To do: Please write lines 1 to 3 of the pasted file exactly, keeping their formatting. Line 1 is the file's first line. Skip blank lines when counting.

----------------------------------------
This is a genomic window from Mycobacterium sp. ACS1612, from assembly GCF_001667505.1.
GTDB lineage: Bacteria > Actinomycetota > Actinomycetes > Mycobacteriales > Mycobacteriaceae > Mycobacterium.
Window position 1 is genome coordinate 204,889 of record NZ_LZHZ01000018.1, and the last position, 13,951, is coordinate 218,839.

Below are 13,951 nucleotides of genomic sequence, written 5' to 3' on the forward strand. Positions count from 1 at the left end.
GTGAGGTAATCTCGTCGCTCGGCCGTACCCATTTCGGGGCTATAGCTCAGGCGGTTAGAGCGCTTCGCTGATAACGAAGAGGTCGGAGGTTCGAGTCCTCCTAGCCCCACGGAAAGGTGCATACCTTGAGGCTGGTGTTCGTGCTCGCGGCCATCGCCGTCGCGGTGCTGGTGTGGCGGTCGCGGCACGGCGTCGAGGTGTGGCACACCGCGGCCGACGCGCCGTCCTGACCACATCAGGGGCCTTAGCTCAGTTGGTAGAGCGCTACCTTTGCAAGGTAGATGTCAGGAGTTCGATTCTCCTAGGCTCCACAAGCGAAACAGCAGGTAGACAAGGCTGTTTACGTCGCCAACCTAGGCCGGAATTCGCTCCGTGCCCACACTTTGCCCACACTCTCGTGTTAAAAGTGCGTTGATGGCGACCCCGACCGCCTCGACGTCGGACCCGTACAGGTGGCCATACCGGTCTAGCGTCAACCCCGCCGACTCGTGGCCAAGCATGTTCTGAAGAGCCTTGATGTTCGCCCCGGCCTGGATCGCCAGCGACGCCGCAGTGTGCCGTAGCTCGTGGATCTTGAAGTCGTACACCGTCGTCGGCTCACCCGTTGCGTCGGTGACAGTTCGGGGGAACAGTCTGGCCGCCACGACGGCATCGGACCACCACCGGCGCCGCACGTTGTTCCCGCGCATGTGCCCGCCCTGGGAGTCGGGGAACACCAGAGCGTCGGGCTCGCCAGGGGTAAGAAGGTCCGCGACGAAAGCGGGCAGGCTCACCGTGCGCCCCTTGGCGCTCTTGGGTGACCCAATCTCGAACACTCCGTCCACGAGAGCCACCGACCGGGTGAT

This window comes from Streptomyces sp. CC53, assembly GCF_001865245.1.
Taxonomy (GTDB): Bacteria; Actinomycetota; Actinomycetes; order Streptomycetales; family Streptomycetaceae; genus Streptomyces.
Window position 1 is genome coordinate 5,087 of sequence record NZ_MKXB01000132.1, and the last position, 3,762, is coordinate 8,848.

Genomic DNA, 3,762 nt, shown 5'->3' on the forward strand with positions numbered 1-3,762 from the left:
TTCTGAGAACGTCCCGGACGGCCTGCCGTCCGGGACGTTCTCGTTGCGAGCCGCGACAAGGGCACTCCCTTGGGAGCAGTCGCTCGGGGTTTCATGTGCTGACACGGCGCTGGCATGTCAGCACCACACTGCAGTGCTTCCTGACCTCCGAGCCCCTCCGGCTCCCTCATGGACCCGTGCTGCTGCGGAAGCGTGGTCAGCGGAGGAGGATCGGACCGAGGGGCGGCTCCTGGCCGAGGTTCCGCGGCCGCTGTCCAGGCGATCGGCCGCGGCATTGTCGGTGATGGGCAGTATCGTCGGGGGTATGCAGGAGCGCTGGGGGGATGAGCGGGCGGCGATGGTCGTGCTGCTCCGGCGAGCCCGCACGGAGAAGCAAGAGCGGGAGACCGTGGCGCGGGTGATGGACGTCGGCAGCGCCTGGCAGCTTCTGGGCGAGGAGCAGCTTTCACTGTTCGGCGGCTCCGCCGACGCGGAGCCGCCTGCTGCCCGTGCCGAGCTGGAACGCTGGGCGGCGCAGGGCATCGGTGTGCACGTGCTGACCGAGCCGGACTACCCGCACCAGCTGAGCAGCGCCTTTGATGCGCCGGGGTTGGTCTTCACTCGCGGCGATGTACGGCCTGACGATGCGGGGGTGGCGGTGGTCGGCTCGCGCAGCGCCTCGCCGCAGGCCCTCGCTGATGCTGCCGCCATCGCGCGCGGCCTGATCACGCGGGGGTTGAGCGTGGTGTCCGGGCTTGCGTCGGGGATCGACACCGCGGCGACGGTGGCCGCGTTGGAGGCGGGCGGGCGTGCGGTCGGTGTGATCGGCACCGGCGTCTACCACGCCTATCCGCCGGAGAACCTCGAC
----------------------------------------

This is a genomic window from Mycobacterium sp. ACS1612, from assembly GCF_001667505.1.
GTDB lineage: Bacteria > Actinomycetota > Actinomycetes > Mycobacteriales > Mycobacteriaceae > Mycobacterium.
Window position 1 is genome coordinate 204,889 of record NZ_LZHZ01000018.1, and the last position, 13,951, is coordinate 218,839.